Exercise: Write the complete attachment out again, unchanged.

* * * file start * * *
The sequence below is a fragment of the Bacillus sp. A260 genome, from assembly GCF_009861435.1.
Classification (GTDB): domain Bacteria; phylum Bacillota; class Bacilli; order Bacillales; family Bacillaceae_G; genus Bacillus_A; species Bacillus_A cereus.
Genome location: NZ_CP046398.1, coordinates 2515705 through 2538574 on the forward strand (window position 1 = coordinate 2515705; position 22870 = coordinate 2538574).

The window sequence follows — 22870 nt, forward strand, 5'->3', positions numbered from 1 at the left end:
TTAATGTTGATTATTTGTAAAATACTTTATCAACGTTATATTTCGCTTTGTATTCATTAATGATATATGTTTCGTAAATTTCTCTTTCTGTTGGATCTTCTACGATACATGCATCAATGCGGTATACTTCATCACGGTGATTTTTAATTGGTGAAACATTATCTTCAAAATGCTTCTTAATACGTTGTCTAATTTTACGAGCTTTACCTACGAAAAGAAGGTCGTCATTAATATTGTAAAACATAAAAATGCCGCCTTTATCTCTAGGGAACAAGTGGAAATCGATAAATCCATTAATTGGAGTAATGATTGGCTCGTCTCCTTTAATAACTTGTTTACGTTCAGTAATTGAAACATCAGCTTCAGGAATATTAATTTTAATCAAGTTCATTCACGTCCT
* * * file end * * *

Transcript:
The sequence below is a fragment of the Bacillus sp. A260 genome, from assembly GCF_009861435.1.
Classification (GTDB): domain Bacteria; phylum Bacillota; class Bacilli; order Bacillales; family Bacillaceae_G; genus Bacillus_A; species Bacillus_A cereus.
Genome location: NZ_CP046398.1, coordinates 2515705 through 2538574 on the forward strand (window position 1 = coordinate 2515705; position 22870 = coordinate 2538574).

The window sequence follows — 22870 nt, forward strand, 5'->3', positions numbered from 1 at the left end:
TTAATGTTGATTATTTGTAAAATACTTTATCAACGTTATATTTCGCTTTGTATTCATTAATGATATATGTTTCGTAAATTTCTCTTTCTGTTGGATCTTCTACGATACATGCATCAATGCGGTATACTTCATCACGGTGATTTTTAATTGGTGAAACATTATCTTCAAAATGCTTCTTAATACGTTGTCTAATTTTACGAGCTTTACCTACGAAAAGAAGGTCGTCATTAATATTGTAAAACATAAAAATGCCGCCTTTATCTCTAGGGAACAAGTGGAAATCGATAAATCCATTAATTGGAGTAATGATTGGCTCGTCTCCTTTAATAACTTGTTTACGTTCAGTAATTGAAACATCAGCTTCAGGAATATTAATTTTAATCAAGTTCATTCACGTCCT